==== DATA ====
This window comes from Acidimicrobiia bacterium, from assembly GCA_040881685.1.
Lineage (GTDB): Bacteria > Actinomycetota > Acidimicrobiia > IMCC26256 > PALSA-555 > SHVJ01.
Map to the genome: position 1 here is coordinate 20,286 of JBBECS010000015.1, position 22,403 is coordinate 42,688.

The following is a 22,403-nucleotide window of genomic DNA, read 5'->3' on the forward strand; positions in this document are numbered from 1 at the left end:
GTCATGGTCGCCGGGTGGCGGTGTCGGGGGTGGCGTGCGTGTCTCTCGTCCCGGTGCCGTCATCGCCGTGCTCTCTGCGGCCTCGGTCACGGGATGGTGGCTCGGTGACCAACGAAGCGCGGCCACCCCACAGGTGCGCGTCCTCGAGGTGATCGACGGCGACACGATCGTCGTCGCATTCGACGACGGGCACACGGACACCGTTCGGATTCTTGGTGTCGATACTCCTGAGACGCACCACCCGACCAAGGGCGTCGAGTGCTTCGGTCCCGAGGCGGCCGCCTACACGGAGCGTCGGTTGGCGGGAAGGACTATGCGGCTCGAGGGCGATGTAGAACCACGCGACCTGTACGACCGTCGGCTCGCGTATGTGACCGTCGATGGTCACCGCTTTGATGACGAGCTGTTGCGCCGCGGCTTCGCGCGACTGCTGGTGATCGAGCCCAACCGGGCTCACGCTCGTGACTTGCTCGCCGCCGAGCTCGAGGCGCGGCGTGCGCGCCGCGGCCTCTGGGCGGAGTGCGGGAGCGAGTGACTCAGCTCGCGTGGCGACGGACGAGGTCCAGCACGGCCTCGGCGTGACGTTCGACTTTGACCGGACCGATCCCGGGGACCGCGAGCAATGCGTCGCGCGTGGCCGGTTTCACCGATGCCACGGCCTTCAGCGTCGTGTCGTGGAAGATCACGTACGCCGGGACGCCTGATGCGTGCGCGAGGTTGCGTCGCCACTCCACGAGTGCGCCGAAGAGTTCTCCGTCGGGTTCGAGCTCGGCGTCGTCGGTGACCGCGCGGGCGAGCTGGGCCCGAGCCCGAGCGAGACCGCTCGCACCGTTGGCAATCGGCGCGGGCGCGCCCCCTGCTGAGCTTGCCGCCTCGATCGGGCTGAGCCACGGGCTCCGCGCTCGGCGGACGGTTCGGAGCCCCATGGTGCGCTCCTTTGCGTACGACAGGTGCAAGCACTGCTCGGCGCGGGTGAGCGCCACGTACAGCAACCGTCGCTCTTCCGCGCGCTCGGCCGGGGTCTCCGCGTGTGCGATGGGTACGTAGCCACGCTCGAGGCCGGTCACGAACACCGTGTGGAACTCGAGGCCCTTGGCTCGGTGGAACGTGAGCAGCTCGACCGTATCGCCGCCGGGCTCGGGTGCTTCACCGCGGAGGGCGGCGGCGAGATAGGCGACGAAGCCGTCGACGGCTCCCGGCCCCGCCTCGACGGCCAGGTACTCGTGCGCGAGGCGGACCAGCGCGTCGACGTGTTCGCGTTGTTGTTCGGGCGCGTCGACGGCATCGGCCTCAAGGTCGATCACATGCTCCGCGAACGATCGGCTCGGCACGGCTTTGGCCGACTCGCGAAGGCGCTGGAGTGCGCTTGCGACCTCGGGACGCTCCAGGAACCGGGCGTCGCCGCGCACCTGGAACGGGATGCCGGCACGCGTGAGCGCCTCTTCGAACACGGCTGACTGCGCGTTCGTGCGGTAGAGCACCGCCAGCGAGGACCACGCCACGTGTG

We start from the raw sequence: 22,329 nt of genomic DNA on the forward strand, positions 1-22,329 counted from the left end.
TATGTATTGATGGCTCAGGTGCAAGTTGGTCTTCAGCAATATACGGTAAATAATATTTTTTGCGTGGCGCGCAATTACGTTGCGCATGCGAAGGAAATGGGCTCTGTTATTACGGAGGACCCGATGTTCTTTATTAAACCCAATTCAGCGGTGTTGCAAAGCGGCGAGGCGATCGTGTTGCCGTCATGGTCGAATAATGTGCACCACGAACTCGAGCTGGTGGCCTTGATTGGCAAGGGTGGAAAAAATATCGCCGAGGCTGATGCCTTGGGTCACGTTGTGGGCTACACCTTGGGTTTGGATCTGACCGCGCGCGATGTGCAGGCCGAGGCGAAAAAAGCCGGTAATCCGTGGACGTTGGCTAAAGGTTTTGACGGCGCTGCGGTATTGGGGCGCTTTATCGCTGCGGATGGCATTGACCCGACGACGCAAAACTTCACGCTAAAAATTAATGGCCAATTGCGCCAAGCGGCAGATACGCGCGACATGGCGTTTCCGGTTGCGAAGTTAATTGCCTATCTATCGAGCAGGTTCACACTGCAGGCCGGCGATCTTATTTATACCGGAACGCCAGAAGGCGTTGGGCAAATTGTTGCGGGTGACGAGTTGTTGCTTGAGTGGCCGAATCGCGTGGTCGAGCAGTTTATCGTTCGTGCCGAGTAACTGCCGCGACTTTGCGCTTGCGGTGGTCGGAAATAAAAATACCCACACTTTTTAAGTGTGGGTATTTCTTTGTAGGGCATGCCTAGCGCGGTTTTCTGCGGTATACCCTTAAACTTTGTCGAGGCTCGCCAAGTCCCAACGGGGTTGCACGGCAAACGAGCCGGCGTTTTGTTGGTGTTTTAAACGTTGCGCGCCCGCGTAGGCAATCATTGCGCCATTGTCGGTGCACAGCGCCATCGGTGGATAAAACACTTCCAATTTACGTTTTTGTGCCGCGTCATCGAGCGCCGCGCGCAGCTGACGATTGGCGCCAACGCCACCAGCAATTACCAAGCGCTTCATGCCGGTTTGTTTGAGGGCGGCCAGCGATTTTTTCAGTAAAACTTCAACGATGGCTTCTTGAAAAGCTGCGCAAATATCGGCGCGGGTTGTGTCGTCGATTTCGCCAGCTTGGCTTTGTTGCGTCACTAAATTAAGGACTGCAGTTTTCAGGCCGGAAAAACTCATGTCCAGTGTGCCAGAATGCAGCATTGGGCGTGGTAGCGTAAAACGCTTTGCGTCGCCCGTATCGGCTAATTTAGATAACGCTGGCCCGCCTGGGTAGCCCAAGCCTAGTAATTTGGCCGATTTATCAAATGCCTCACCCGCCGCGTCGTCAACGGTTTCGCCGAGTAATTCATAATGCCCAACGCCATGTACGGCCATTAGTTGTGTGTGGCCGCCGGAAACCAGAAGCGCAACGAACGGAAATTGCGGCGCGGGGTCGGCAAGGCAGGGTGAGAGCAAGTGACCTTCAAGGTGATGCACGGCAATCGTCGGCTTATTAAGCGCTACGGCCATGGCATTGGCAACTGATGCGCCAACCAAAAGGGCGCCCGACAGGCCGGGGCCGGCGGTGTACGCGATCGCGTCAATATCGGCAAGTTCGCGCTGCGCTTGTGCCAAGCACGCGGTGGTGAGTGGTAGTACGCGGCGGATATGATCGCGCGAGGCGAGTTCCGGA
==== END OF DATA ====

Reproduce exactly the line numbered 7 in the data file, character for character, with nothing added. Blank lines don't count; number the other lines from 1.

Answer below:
TATGTATTGATGGCTCAGGTGCAAGTTGGTCTTCAGCAATATACGGTAAATAATATTTTTTGCGTGGCGCGCAATTACGTTGCGCATGCGAAGGAAATGGGCTCTGTTATTACGGAGGACCCGATGTTCTTTATTAAACCCAATTCAGCGGTGTTGCAAAGCGGCGAGGCGATCGTGTTGCCGTCATGGTCGAATAATGTGCACCACGAACTCGAGCTGGTGGCCTTGATTGGCAAGGGTGGAAAAAATATCGCCGAGGCTGATGCCTTGGGTCACGTTGTGGGCTACACCTTGGGTTTGGATCTGACCGCGCGCGATGTGCAGGCCGAGGCGAAAAAAGCCGGTAATCCGTGGACGTTGGCTAAAGGTTTTGACGGCGCTGCGGTATTGGGGCGCTTTATCGCTGCGGATGGCATTGACCCGACGACGCAAAACTTCACGCTAAAAATTAATGGCCAATTGCGCCAAGCGGCAGATACGCGCGACATGGCGTTTCCGGTTGCGAAGTTAATTGCCTATCTATCGAGCAGGTTCACACTGCAGGCCGGCGATCTTATTTATACCGGAACGCCAGAAGGCGTTGGGCAAATTGTTGCGGGTGACGAGTTGTTGCTTGAGTGGCCGAATCGCGTGGTCGAGCAGTTTATCGTTCGTGCCGAGTAACTGCCGCGACTTTGCGCTTGCGGTGGTCGGAAATAAAAATACCCACACTTTTTAAGTGTGGGTATTTCTTTGTAGGGCATGCCTAGCGCGGTTTTCTGCGGTATACCCTTAAACTTTGTCGAGGCTCGCCAAGTCCCAACGGGGTTGCACGGCAAACGAGCCGGCGTTTTGTTGGTGTTTTAAACGTTGCGCGCCCGCGTAGGCAATCATTGCGCCATTGTCGGTGCACAGCGCCATCGGTGGATAAAACACTTCCAATTTACGTTTTTGTGCCGCGTCATCGAGCGCCGCGCGCAGCTGACGATTGGCGCCAACGCCACCAGCAATTACCAAGCGCTTCATGCCGGTTTGTTTGAGGGCGGCCAGCGATTTTTTCAGTAAAACTTCAACGATGGCTTCTTGAAAAGCTGCGCAAATATCGGCGCGGGTTGTGTCGTCGATTTCGCCAGCTTGGCTTTGTTGCGTCACTAAATTAAGGACTGCAGTTTTCAGGCCGGAAAAACTCATGTCCAGTGTGCCAGAATGCAGCATTGGGCGTGGTAGCGTAAAACGCTTTGCGTCGCCCGTATCGGCTAATTTAGATAACGCTGGCCCGCCTGGGTAGCCCAAGCCTAGTAATTTGGCCGATTTATCAAATGCCTCACCCGCCGCGTCGTCAACGGTTTCGCCGAGTAATTCATAATGCCCAACGCCATGTACGGCCATTAGTTGTGTGTGGCCGCCGGAAACCAGAAGCGCAACGAACGGAAATTGCGGCGCGGGGTCGGCAAGGCAGGGTGAGAGCAAGTGACCTTCAAGGTGATGCACGGCAATCGTCGGCTTATTAAGCGCTACGGCCATGGCATTGGCAACTGATGCGCCAACCAAAAGGGCGCCCGACAGGCCGGGGCCGGCGGTGTACGCGATCGCGTCAATATCGGCAAGTTCGCGCTGCGCTTGTGCCAAGCACGCGGTGGTGAGTGGTAGTACGCGGCGGATATGATCGCGCGAGGCGAGTTCCGGA